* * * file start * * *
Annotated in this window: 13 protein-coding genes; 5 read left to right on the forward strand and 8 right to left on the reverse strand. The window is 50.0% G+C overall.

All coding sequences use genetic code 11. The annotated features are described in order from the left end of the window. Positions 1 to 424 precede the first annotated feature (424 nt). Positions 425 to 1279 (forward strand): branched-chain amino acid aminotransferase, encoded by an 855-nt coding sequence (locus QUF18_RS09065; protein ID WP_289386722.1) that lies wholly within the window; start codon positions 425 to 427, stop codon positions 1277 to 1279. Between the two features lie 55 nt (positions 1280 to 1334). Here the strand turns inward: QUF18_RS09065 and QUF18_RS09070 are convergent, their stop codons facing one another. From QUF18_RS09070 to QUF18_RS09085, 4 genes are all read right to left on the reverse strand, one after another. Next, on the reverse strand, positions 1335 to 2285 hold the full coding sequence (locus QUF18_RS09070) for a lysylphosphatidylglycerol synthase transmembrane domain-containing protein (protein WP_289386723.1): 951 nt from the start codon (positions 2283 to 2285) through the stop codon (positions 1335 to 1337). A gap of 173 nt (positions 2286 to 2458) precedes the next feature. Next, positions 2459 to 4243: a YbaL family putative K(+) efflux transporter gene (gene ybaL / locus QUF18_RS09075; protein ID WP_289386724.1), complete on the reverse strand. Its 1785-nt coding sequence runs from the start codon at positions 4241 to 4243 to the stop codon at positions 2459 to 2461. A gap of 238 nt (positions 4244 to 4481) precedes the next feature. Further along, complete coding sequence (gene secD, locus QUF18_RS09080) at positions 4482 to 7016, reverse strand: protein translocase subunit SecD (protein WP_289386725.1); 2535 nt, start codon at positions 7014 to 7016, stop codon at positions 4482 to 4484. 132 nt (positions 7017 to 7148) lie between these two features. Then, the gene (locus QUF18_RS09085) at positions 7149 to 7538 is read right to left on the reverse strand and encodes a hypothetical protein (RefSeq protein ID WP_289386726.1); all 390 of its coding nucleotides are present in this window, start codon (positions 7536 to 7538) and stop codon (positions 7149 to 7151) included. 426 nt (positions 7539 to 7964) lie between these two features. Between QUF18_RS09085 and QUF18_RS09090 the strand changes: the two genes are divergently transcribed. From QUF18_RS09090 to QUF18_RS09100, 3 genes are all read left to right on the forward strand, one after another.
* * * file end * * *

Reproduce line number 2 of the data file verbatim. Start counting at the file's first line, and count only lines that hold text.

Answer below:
All coding sequences use genetic code 11. The annotated features are described in order from the left end of the window. Positions 1 to 424 precede the first annotated feature (424 nt). Positions 425 to 1279 (forward strand): branched-chain amino acid aminotransferase, encoded by an 855-nt coding sequence (locus QUF18_RS09065; protein ID WP_289386722.1) that lies wholly within the window; start codon positions 425 to 427, stop codon positions 1277 to 1279. Between the two features lie 55 nt (positions 1280 to 1334). Here the strand turns inward: QUF18_RS09065 and QUF18_RS09070 are convergent, their stop codons facing one another. From QUF18_RS09070 to QUF18_RS09085, 4 genes are all read right to left on the reverse strand, one after another. Next, on the reverse strand, positions 1335 to 2285 hold the full coding sequence (locus QUF18_RS09070) for a lysylphosphatidylglycerol synthase transmembrane domain-containing protein (protein WP_289386723.1): 951 nt from the start codon (positions 2283 to 2285) through the stop codon (positions 1335 to 1337). A gap of 173 nt (positions 2286 to 2458) precedes the next feature. Next, positions 2459 to 4243: a YbaL family putative K(+) efflux transporter gene (gene ybaL / locus QUF18_RS09075; protein ID WP_289386724.1), complete on the reverse strand. Its 1785-nt coding sequence runs from the start codon at positions 4241 to 4243 to the stop codon at positions 2459 to 2461. A gap of 238 nt (positions 4244 to 4481) precedes the next feature. Further along, complete coding sequence (gene secD, locus QUF18_RS09080) at positions 4482 to 7016, reverse strand: protein translocase subunit SecD (protein WP_289386725.1); 2535 nt, start codon at positions 7014 to 7016, stop codon at positions 4482 to 4484. 132 nt (positions 7017 to 7148) lie between these two features. Then, the gene (locus QUF18_RS09085) at positions 7149 to 7538 is read right to left on the reverse strand and encodes a hypothetical protein (RefSeq protein ID WP_289386726.1); all 390 of its coding nucleotides are present in this window, start codon (positions 7536 to 7538) and stop codon (positions 7149 to 7151) included. 426 nt (positions 7539 to 7964) lie between these two features. Between QUF18_RS09085 and QUF18_RS09090 the strand changes: the two genes are divergently transcribed. From QUF18_RS09090 to QUF18_RS09100, 3 genes are all read left to right on the forward strand, one after another.